High Expectations of Our Students Yields Results
For thirty-eight years, I was accused of being a tough teacher.
Whenever this occurred, I responded to the comment with, “Really? I only want the best for you because you can do your best with a little help from me.”
I’ve been thinking about this statement quite a lot in the last few days.
There is a person who is trying to copy my products and of course that really burns my cookies.
But truly, they aren’t a threat. In fact, in many ways what they have done is only helping me. Why?
Because the price of their lesson and number of pages is so minuscule it makes mine lessons look a. HUGE (which they are) and b. to be better quality in comparison hence I can charge more. (Mine is 90% higher than theirs.)
I. just. thought. my. price. was. enough. (On second thought, I am re-considering.)
So back to the high expectations of our students.
When I was a child, I took piano for ten years. (You’d never know it now, however. I’m really rusty.)
During those ten years, I had four different teachers.
My first teacher was perfect for me–a good teacher, kind, easy-going and taught me the basics. She was a friend of my mother’s. She quit teaching after four years. My next teacher was a graduate of the Cincinnati Conservatory of Music–yaya! She was young, kinda sassy and moved fast. She really pushed me. She moved after two years. (Are you seeing a pattern here? My third teacher was really marvelous but equally intense. (I remember she didn’t wear a bra and I was at an impressionable age and thought that was kinda scandalous.) She studied at Julliard. She moved me up by at least three years and then moved away. Need I say more?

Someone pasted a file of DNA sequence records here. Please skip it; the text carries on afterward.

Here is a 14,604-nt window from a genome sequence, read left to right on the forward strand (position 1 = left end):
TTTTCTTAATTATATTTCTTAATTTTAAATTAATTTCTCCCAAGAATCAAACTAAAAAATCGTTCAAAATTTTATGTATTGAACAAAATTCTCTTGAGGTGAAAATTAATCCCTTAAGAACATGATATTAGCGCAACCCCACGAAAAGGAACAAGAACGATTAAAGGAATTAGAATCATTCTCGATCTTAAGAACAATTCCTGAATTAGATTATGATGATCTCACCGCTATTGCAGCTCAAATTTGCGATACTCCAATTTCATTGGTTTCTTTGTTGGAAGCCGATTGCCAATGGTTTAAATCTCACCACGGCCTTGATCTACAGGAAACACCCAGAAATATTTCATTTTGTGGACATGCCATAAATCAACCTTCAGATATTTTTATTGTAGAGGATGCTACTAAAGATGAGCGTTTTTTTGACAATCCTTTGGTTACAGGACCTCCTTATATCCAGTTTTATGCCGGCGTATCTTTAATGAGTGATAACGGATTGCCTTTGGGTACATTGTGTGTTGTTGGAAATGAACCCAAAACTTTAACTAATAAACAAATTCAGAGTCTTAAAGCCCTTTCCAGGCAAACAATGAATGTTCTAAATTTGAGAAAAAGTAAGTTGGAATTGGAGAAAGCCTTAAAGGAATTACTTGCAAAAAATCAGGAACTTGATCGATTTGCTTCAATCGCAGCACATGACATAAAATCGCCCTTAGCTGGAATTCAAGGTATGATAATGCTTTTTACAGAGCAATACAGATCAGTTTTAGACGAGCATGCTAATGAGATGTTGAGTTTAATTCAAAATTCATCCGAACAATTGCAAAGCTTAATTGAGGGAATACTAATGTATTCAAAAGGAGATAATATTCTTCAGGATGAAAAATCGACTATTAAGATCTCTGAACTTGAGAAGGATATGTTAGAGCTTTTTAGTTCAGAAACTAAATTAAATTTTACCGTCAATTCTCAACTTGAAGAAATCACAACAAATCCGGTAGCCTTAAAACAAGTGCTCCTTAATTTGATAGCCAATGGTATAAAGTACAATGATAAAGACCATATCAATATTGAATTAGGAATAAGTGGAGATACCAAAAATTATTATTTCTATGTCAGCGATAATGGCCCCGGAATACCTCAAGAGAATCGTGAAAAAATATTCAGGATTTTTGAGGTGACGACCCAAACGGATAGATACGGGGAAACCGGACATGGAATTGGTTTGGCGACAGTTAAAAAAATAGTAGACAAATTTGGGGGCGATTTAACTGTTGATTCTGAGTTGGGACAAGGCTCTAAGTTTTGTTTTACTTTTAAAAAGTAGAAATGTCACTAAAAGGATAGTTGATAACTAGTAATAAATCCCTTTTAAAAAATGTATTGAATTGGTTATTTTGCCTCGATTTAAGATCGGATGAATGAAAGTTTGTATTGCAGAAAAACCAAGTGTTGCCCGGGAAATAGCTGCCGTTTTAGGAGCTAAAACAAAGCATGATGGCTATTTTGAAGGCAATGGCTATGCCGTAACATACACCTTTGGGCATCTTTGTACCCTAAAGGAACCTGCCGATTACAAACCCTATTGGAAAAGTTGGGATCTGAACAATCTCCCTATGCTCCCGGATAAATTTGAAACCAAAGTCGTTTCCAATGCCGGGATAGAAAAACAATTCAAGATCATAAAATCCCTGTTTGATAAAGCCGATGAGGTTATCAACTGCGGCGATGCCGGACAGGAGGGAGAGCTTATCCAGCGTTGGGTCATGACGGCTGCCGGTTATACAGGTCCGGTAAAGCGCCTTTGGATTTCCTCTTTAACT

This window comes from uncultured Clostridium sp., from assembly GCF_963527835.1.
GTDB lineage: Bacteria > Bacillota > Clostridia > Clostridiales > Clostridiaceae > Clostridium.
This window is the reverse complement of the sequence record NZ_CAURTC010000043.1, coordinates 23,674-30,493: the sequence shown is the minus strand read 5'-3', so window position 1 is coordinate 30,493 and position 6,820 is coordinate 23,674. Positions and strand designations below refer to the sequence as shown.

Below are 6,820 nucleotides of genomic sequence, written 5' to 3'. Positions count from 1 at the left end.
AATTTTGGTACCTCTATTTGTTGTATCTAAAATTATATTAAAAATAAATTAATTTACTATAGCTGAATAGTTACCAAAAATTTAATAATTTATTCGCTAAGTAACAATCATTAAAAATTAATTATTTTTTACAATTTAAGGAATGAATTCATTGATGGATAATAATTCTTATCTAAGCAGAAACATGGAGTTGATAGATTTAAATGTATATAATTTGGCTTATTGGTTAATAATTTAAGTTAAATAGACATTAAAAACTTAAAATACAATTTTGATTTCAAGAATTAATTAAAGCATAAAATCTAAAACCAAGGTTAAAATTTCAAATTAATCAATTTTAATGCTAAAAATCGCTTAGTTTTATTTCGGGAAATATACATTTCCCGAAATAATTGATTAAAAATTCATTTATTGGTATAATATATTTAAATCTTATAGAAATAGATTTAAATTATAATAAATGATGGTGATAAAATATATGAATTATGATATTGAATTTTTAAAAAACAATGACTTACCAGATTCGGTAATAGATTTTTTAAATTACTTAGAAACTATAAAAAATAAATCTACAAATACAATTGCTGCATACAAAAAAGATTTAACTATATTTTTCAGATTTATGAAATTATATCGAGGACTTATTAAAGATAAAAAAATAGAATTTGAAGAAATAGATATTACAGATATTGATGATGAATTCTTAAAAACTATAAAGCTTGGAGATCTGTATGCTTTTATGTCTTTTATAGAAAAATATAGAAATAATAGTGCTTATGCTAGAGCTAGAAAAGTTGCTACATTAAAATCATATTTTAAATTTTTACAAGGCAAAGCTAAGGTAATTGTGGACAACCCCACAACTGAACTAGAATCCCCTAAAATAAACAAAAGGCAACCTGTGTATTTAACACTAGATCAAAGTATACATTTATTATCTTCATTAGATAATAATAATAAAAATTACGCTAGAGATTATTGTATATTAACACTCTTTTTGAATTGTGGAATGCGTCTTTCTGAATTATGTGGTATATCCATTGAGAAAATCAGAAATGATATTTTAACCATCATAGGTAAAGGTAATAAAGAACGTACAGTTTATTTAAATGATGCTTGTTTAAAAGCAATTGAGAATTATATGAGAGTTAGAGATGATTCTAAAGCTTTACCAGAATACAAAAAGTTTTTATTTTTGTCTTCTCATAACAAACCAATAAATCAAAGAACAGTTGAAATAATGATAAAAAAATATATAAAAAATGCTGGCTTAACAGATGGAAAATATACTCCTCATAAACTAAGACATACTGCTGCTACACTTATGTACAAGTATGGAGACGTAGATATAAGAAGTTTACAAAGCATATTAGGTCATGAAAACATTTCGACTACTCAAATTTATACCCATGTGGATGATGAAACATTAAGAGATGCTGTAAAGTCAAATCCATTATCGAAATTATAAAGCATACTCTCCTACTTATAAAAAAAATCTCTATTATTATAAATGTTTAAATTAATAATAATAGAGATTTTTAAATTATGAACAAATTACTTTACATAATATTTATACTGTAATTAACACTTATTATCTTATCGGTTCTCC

My fourth and last teacher was much like my first–sweet, supportive and easy-going. She was enthusiastic, kind and thought I was funny–I ate it up! She studied at Eastman School of Music. I continued with her until all of my school commitments kept me from continuing.
Each piano teacher taught me something about myself. In fact, they came into my life in the perfect order, too.
I have had several other teachers who demanded my best. In high school, my drama teacher was rather strict and expected a lot of me. It is because of him that I majored in theater in college. However, in college my acting teacher was tough and demanding. She was a doozy, let me tell you! Her name was Jean Muir. I remember she told me if I really wanted to be a serious actress, I would need to lose ten more pounds. (Really?)
Learn about her here: How Fulfilling is Life Without Theatre?
Research on the Subject of Rigor
When I was researching this topic and ran on a post from educationdive.com, “Tough Teachers get Better Results from Students” :
This newest study shows students whose teachers had the highest grading standards scored 16.9% of a standard deviation over those with low-expectation teachers. Tougher grading practices also translated into higher achievement in the subsequent Geometry and Algebra II courses. In Geometry, students whose teachers had high grading standards in Algebra I scored 7.3% of the standard deviation. In Algebra II, that group scored 8.6% of SD.
The results were consistent across all student subgroups including white, black and Hispanic students. They were also consistent across all types of schools, with the greatest impact seen in middle schools and among high-poverty schools.